TRENTON — New Jersey Gov. Phil Murphy has signed a bill that will make it easier for state judges to dismiss frivolous civil lawsuits seeking to intimidate or silence detractors.

The Uniform Public Expression Protection Act, which passed the state Legislature with bipartisan support, will allow defendants to ask the courts to speed up the dismissal of so-called SLAPP suits, or strategic lawsuits against public participation, which often slog through the judicial system at a substantial cost to the defendants.

A SLAPP is generally a meritless civil action — like a defamation lawsuit — filed against whistleblowers, community activists, reporters and other individuals who speak out about public issues and concerns. Critics say the civil actions are filed with the intent that the defendants will incur substantial costs in defending themselves.

'The powerful abuse the justice system'

Murphy said the new law will improve democracy and free speech in the public discourse and protect individuals "who have been unfairly targeted by these lawsuits over the years."

"For far too long, the powerful have abused the justice system to suppress free speech through illegitimate lawsuits," Murphy said in a statement. "By pursuing meritless court cases, these powerful parties aim to silence their critics by making it impossible for those with fewer resources to spend the time and money necessary to legally defend themselves.

Bipartisan support for measure

One of the bill's architects, state Sen. Jon Brammick, R-Union, said the new law will allow New Jersians "to exercise their First Amendment rights without the fear of being overwhelmed by legal proceedings."

Another co-sponsor, state Assemblyman Raj Mukherji, D-Jersey City, said the measure protects free speech by "handing back the microphone and the pen and providing a powerful remedy so that journalists and citizens can confidently speak up without fear of unwarranted retribution.”

“Money and power shouldn't be tools to muzzle the voices of critics and whistleblowers," he said. "While our democracy thrives on free speech, frivolous SLAPP lawsuits aim to stifle that freedom."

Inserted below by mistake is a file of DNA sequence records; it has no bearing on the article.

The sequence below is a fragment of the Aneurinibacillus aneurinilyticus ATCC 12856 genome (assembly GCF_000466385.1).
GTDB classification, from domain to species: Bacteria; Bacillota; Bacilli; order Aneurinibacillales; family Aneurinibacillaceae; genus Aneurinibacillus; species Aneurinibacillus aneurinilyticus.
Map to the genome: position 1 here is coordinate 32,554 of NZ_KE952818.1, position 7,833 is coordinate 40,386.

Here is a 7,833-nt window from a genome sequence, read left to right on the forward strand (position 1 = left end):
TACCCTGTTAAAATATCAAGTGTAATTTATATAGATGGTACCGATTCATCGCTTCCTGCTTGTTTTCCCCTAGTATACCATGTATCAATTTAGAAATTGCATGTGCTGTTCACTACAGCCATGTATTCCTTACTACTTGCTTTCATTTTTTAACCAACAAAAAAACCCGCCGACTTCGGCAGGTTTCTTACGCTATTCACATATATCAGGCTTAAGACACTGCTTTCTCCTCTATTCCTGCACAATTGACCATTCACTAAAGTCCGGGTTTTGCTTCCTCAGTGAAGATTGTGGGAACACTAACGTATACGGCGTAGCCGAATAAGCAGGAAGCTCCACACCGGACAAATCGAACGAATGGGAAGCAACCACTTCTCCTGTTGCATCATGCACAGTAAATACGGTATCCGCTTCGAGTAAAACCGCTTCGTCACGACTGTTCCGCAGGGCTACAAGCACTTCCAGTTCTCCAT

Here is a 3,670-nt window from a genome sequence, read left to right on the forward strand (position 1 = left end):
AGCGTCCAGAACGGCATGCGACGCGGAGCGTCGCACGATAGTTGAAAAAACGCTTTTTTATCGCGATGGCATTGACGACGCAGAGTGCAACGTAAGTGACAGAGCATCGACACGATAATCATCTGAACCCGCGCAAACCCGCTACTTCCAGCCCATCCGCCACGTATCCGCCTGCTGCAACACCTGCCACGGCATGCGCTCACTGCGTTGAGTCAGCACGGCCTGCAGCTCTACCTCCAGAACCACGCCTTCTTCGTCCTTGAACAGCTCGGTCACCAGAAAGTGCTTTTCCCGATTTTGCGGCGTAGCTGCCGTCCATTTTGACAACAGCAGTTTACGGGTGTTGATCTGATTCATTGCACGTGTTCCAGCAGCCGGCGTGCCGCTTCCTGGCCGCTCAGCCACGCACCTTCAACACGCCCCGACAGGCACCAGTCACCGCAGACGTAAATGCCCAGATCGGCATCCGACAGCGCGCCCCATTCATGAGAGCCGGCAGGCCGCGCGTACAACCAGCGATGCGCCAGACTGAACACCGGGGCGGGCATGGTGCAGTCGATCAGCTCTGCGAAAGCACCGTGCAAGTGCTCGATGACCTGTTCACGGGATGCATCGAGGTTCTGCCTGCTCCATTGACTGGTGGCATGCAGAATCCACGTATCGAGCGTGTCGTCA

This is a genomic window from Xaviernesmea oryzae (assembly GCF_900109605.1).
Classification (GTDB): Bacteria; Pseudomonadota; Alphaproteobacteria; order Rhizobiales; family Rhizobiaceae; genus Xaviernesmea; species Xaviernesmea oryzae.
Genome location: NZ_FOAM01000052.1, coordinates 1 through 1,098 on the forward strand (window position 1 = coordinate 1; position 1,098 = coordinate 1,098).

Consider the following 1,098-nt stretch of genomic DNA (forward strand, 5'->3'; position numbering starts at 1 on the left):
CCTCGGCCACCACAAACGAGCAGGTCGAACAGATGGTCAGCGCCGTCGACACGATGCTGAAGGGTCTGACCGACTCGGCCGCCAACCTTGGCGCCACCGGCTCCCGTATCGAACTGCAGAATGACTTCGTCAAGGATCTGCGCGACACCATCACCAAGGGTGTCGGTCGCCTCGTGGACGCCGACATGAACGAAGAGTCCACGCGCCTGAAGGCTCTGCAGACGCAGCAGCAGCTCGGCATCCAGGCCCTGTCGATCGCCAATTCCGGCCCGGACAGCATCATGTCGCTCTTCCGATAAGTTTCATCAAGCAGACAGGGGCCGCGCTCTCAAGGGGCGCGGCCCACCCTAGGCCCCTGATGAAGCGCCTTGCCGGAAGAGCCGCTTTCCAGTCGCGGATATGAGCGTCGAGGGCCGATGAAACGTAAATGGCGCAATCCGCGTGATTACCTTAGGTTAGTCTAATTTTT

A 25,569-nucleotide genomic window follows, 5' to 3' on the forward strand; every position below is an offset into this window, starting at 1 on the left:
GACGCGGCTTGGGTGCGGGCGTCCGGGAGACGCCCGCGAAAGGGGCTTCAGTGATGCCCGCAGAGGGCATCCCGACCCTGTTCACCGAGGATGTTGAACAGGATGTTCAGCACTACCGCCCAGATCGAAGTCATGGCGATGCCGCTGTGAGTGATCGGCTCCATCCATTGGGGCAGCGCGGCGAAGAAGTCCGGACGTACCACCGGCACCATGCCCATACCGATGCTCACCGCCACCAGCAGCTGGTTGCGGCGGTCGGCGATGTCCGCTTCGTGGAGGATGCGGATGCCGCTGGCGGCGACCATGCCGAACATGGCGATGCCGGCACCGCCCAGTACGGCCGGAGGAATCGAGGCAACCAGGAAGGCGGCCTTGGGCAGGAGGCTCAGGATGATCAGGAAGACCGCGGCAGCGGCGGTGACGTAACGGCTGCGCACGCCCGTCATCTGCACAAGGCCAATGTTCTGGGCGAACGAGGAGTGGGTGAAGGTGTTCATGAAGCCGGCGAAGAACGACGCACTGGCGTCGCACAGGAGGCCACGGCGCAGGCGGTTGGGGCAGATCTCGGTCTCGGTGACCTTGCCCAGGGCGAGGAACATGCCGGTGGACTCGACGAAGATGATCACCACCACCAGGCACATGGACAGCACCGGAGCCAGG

ACLU, media organizations support

The changes were backed by the New Jersey chapter of the American Civil Liberties Union, New Jersey Press Association and other good government and First Amendment groups.

"Journalists must be able to report stories about matters of public interest without fear that the subjects of their coverage will target them or their newsroom with costly, baseless legal proceedings," said Lisa Zycherman, deputy legal director of Reporters Committee for Freedom of the Press.

"These kinds of protections are vital to preserving the unflinching journalism that informs communities, exposes wrongdoing, and holds public figures and officials accountable."

SLAPP laws in other states, federal level

The new law is modeled on a 2020 proposal approved by the Uniform Law Commission, a national, non-partisan group that advocates for the uniformity of state laws.

With Murphy's signature, New Jersey becomes one of 33 states with anti-SLAPP laws, according to the Public Participation Project, a nonpartisan advocacy group.

In Congress, Rep. Jamie Raskin, D-Maryland, filed a bill last year to create a federal anti-SLAPP law with national, uniform rules instead of the current patchwork of state laws.

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